The portal v: is formed by the union of the superior mesenteric and splenic veins. It drains blood from the abdominal GIT, spleen, and pancreatic bed.
A key consequence of increased portal pressure is the development of portosystemic collateral circulation that allows blood from the hypertensive portal system to return to the systemic circulation. These are varices.
Portal pressure initially increases as a result of increased intrahepatic resistance, but once collaterals have formed, high portal pressure is maintained by an increased splanchnic blood inflow secondary to vasodilation from locally produced factors such as nitric oxide. In advanced cirrhosis, this vasodilation is so pronounced, that effective arterial blood volume decreases markedly, and arterial BP falls. As a consequence, arterial BP is maintained by by homeostatic activation of vasoconstrictive and natriuretic factors, resulting in Na and fluid retention.
The combination of portal hypertension and splanchnic vasodilation alters intestinal capillary pressure and permeability, facilitating the accumulation of ascites.
As the disease progresses, there is marked impairment of renal excretion of free water and renal vasoconstriction, which leads to dilutional hypoNa and the hepatorenal syndrome.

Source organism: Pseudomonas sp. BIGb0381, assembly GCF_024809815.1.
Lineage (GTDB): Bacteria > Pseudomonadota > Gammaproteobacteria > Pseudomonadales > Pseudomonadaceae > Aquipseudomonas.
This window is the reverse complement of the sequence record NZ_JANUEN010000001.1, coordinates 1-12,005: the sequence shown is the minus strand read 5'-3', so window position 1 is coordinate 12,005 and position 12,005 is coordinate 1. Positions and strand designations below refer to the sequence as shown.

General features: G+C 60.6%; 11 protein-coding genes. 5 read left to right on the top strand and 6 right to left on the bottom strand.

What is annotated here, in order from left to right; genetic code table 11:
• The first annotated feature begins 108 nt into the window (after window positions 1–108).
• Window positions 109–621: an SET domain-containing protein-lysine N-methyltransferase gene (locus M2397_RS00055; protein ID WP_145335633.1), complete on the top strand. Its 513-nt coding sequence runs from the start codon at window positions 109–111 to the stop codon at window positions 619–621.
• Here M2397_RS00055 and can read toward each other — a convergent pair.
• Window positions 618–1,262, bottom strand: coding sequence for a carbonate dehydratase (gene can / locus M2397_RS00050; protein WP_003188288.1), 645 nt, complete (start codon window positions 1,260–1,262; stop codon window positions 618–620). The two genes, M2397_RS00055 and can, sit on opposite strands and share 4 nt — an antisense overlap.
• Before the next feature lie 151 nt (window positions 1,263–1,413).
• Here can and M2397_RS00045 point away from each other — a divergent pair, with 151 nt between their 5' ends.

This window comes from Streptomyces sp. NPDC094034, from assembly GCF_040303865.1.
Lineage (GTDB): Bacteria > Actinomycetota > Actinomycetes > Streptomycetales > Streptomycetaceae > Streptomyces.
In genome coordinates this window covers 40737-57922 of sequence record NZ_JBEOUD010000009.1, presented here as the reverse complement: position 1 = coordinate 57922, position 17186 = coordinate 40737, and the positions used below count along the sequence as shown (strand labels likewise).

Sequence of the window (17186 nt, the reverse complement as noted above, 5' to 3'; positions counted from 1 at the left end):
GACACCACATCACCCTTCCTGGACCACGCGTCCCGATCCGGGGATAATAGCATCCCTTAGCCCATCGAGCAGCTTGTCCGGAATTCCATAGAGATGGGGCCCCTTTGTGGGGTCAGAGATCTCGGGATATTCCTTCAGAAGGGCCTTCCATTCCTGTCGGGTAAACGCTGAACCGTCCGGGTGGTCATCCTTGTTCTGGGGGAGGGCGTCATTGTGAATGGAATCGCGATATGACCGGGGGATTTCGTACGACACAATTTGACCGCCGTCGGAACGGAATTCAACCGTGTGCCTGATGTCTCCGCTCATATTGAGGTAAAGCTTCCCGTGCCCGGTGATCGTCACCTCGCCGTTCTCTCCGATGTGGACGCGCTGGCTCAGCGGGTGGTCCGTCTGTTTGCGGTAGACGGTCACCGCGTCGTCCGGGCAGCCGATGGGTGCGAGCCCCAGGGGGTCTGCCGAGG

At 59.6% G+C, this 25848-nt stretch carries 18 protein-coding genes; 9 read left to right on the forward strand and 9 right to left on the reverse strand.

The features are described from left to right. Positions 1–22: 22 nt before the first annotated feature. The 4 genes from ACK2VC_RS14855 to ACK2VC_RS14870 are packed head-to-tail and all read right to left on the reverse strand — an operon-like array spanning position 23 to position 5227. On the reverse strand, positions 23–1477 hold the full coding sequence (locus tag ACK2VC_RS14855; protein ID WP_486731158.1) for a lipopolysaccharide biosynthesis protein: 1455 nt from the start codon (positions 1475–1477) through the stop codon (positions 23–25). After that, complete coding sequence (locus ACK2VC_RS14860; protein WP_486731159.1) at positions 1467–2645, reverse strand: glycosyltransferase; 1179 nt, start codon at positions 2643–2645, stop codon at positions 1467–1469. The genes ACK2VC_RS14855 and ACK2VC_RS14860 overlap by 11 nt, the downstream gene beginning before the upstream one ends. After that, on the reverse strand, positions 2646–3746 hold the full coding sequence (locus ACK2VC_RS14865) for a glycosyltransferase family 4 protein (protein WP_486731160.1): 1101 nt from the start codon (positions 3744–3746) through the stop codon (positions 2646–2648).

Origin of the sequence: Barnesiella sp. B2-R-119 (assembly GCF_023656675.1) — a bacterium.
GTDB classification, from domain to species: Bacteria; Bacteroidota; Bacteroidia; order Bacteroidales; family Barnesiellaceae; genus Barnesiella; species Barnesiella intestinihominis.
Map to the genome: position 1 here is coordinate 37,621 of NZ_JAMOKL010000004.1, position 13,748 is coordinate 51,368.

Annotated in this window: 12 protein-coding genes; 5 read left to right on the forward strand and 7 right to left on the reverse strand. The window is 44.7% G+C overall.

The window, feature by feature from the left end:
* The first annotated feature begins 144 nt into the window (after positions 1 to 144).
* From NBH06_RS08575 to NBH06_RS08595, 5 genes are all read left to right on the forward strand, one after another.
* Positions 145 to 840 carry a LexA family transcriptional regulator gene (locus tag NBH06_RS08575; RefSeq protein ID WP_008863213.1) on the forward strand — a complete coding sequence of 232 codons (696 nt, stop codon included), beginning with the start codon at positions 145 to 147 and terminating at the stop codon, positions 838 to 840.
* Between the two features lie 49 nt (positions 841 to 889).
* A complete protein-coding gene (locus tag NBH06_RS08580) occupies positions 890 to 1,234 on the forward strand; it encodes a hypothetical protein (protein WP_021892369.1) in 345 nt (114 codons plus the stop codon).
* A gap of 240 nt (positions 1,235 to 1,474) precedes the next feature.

Although it is the increased portal pressures that initially cause the formation of varices, it is the increased flow through them from hyperdynamic splanchnic circulation that causes their enlargement and then rupture.

Normal pressures in the human portal venous system range from 3-6 mmHg. Portal hypertension is defined by an increase to >10 -12 mm Hg.



Appendix 1

Liver Failure and Drug Doses
Drugs requiring dosage alteration and/or monitoring in severe hepatic dysfunction:
ACE Inhibitors
Acitretin
Allopurinol
Aminophylline
Amlodipine
Amprenavir Amsacrine
Antidepressants, SSRIs
Azathioprine
Azithromycin
Benzodiazepines
Bicalutamide
Bisoprolol
Bupivacaine
Bupropion
Cabergoline
Carbamazepine
Caspofungin
Chloramphenicol
Clindamycin
Cyclophosphamide
Cyclosporin
Cytarabine
Dacarbazine
Danaparoid
Daunorubicin
Demeclocycline
Didanosine
Diltiazem
Disopyramide
Doxorubicin
Efavirenz
Epirubicin
Erythromycin
Felodipine
Flecainide
Fluorouracil
Fusidic acid
Gemcitabine
Heparin
Histamine H2 antagonists
Hydralazine
Idarubicin
Indinavir
Isotretinoin
Itraconazole
Lamotrigine
Levetiracetam
Lignocaine
LMW Heparins
Mercaptopurine
Methoxsalen
Metoclopramide
Metoprolol
Metronidazole
Mexiletine
Mirtazapine
Mivacurium
Moclobemide
Modafinil Nelfinavir Nifedipine Nimodipine Olanzapine Ondansetron
Opioid analgesics
Paracetamol
Phenobarbitone
Phenytoin
Procainamide
Propylthiouracil
Proton pump inhibitors
Praziquantel
Prazosin
Propranolol
Quetiapine
Quinidine
Reboxetine
Repaglinide
Rifabutin
Rifampicin
Risperidone
Rocuronium
Ropivacaine
Roxithromycin
Saquinavir
Sirolimus
Sodium nitroprusside
Sulfamethoxazole
Sulfonyurea hypoglycaemics
Tacrolimus
Tadalafil
TetracyclineTheophyline